"Roman Candle" turns 20: Secrets of Elliott Smith's accidental masterpiece (slideshow)
Elliott and the friends with whom he recorded in middle school in Texas (photo courtesy of Dan Pickering)
You may not have heard of Swedish filmmaker Anders Weberg, but you probably will by the time he ends his career, six years from now, upon the release of a presumably record-breaking 720-hour long film, “Ambiancé.” It will be shown in every continent, only once, before it is destroyed.
Weberg, who has created more than 300 films in a career spanning more than two decades, has put out a whopping (but short, relatively speaking) 72-minute trailer for the film, described as “a sort of memoir movie” in which “space and time is intertwined into a surreal dream-like journey beyond places and is an abstract nonlinear narrative summary of the artist’s time spent with the moving image.”
This is the short trailer. A longer trailer, 7 hours 20 minutes long, will debut in 2016. In 2018, the world will see the 72-hour cut. In 2020, the full movie arrives on New Year’s Eve, running for 30-days straight. It will be Weberg’s last film. Currently, Supermax holds the record for the longest film,” Modern Times Forever,” at 240 hours long.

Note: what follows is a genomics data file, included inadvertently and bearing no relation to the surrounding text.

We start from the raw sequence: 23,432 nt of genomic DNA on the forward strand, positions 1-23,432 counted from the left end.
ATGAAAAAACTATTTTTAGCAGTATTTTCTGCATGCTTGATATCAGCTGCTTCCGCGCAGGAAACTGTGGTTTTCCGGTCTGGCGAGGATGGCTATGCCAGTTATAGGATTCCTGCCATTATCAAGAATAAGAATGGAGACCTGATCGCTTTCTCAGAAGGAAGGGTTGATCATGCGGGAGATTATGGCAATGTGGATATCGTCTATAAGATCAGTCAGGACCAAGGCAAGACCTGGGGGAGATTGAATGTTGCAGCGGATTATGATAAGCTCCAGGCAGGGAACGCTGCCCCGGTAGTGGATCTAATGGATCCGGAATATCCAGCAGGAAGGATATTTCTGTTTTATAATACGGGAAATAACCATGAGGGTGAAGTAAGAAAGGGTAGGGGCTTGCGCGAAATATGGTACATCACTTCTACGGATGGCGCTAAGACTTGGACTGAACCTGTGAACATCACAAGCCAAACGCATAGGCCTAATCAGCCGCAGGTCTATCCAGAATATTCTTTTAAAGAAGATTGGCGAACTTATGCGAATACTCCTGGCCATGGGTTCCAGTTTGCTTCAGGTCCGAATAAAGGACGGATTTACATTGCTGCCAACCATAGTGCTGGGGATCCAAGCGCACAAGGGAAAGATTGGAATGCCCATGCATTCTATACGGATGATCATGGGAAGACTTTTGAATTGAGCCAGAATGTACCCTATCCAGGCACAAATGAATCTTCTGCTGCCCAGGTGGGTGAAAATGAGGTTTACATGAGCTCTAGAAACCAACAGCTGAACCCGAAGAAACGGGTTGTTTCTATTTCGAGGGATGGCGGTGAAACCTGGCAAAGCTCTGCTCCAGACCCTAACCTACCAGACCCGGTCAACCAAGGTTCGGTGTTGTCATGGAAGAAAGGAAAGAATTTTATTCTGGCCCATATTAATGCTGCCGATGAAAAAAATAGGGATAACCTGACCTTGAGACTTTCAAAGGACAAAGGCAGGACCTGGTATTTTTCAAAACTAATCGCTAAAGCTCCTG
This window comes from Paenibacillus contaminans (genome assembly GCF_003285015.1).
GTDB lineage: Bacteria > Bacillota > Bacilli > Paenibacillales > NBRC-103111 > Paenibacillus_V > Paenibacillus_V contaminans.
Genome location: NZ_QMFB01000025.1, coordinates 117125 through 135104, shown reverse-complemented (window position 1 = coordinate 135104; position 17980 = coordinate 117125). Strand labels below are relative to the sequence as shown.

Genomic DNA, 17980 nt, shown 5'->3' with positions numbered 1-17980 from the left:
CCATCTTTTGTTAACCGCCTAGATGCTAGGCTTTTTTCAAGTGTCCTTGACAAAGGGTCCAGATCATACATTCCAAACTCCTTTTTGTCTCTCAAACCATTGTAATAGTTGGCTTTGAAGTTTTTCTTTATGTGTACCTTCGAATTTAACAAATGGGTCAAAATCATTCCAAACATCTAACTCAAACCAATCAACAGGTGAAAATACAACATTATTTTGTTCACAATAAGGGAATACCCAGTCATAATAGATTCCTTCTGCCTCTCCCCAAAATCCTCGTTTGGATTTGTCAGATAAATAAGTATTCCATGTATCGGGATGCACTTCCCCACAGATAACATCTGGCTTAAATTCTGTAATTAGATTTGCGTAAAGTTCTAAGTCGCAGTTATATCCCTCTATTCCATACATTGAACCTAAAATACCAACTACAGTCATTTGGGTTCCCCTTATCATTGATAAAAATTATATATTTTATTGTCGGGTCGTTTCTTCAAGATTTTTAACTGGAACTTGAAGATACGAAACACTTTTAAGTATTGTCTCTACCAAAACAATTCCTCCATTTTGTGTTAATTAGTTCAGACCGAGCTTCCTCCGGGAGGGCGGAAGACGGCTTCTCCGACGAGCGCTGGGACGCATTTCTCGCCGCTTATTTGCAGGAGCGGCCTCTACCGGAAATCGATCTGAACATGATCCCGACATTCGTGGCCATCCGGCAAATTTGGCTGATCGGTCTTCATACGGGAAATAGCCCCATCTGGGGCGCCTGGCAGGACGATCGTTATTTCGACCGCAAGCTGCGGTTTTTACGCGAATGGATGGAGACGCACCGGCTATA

Prachi Gupta is an Assistant News Editor for Salon, focusing on pop culture. Follow her on Twitter at @prachigu or email her at firstname.lastname@example.org.More Prachi Gupta.
Heatmiser publicity shot (L-R: Tony Lash, Brandt Peterson, Neil Gust, Elliott Smith) (photo courtesy of JJ Gonson photography)
Elliott and JJ Gonson (photo courtesy of JJ Gonson photography)
"Stray" 7-inch, Cavity Search Records (photo courtesy of JJ Gonson photography)
Elliott's Hampshire College ID photo, 1987
Elliott with "Le Domino," the guitar he used on "Roman Candle" (courtesy of JJ Gonson photography)
Full "Roman Candle" record cover (courtesy of JJ Gonson photography)
Elliott goofing off in Portland (courtesy of JJ Gonson photography)
Heatmiser (L-R: Elliott Smith, Neil Gust, Tony Lash, Brandt Peterson)(courtesy of JJ Gonson photography)
The Greenhouse Sleeve -- Cassette sleeve from Murder of Crows release, 1988, with first appearance of Condor Avenue (photo courtesy of Glynnis Fawkes)